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I wrote a book... but I only had a copy for me...
September 25, 2009 4:03 PM   Subscribe

I have this amazing idea for a book that has never been done before and will sell like hotcakes. (No, seriously!) But I have absolutely no idea where to start. What do I do?

I am very into local history, and I am astounded -- ASTOUNDED! -- that nobody has ever written a book about Local Phenomenon X. (Sorry to be so coy; I know it's annoying. I'm doing it anyway.)

For the purpose of explanation, let's say that I'm talking about the Empire State Building: you look at it and say, "You're kidding me, right? Surely people have written SOMETHING! I mean, it's the fricking Empire State Building!" Maybe people haven't written about it because it's too big of a subject, or they assume it's been done. Whatever the case, I know that there's nothing out there. Maybe a few historical booklets, but nothing of substance.

The thing about writing a book about the not-Empire State Building is that it could be so awesome. I have access to a huge repository of photos and stories, both in historical archives and from tourists. It's a beloved physical landmark with a great history, but people also have really strong feelings about it: working there, being tourists, the way it looks, what it means to the city, rumors, legends, you name it.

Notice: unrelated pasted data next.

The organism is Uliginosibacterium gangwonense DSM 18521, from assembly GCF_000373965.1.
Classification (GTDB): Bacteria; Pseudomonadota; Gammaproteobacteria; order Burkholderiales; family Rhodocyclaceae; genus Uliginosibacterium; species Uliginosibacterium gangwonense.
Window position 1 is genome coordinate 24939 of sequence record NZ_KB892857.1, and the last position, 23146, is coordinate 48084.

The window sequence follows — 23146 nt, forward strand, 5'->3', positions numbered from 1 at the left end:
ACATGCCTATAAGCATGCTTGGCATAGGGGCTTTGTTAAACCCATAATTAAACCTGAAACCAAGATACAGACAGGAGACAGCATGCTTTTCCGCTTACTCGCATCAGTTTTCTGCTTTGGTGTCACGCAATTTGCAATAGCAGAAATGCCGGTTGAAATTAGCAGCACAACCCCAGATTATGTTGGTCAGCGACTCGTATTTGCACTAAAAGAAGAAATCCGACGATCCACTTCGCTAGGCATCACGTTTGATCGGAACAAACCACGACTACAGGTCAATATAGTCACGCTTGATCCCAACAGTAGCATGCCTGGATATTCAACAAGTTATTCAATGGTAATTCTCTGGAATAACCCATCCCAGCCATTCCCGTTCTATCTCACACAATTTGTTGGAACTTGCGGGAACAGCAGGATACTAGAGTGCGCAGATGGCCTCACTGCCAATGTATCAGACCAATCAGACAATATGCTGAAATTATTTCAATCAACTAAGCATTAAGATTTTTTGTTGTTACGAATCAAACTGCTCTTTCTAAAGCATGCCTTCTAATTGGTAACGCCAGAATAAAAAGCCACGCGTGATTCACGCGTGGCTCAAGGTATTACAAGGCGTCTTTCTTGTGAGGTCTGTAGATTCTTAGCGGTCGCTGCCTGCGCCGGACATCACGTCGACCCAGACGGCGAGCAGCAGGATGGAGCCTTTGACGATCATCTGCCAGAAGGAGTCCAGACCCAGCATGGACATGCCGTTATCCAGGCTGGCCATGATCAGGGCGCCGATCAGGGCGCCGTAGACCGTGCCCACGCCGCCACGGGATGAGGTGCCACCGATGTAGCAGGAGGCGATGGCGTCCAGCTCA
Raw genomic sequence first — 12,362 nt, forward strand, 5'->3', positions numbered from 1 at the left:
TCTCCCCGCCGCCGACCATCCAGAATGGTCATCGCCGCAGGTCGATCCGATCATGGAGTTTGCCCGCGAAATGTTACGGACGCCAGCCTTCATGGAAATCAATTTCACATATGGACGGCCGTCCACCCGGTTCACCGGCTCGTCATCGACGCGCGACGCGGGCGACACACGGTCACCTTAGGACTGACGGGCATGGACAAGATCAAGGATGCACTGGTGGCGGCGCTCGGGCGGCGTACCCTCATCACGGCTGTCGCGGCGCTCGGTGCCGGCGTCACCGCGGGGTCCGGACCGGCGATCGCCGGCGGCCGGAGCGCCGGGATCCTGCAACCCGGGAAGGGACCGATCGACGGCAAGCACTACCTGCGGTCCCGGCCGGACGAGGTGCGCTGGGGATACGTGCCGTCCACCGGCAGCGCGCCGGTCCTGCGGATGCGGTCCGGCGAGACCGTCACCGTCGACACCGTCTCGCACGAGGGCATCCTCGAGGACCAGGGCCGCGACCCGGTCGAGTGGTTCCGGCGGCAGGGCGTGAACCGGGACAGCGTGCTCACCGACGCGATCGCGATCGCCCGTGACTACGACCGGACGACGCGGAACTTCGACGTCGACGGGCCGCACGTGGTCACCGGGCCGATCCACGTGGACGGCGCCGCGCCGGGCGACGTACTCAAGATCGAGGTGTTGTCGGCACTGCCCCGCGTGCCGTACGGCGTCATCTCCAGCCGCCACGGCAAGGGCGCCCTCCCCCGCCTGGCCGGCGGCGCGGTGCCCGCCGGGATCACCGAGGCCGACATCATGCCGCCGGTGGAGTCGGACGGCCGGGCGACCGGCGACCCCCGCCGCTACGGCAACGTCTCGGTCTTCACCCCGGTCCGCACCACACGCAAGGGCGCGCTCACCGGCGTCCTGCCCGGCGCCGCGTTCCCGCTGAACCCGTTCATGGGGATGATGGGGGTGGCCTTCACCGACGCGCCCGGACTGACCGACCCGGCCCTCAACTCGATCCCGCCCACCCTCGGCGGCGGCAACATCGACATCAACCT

And that's just it. I know it could be a beautiful coffee table book, or even a bigger book with stories and a Website and and and... where do I begin? How do I focus my idea? I have ideas for the divisions (history, famous people who have been there, a tour of the area) but I want to make sure it's not too much of an overload.

(Also, I have ADD. Ooh, is that Julie Andrews over there?)

Things I have on my side:
--I've seen this thread.
--I am a writer and media professional, so even if I don't do it myself I can give it to someone who is good.
--I know the perfect people to get involved with it; one is a great photographer and the other has been involved with Local Phenomenon X for many years. They're young, but they've written a somewhat-similar book that is getting good press.
--People in my area will buy it, no doubt. I'm not concerned about making money, but I could price it really high and they'd still buy it. This is a huge nostalgia item.
--I work for the university and, as I've said, have access to all sorts of public information, experts and the historical society archives.
--My dad has written multiple books (coffee table and nonfiction) and operated his own publishing company, so I know he could be realistic with me about what has to happen.
--I have many contacts at our university press, who would probably publish it (or at least tell me where else I could take the idea).

Am I crazy?
posted by Madamina to Writing & Language (11 answers total) 8 users marked this as a favorite
 
Nope. Do it.
posted by rokusan at 4:07 PM on September 25, 2009


Go for it. You sound very passionate about your project, always makes working more fun.
posted by JujuB at 4:19 PM on September 25, 2009


Do it, sounds like you have everything going for you.
posted by gene_machine at 4:21 PM on September 25, 2009


Write it?
posted by kylej at 4:21 PM on September 25, 2009


It seems like this would work just about the same as any other book: write a proposal, see if you can find an agent to take you on based on your proposal (and possibly some sample chapters), agent shops book to publishers, one of which buys the book.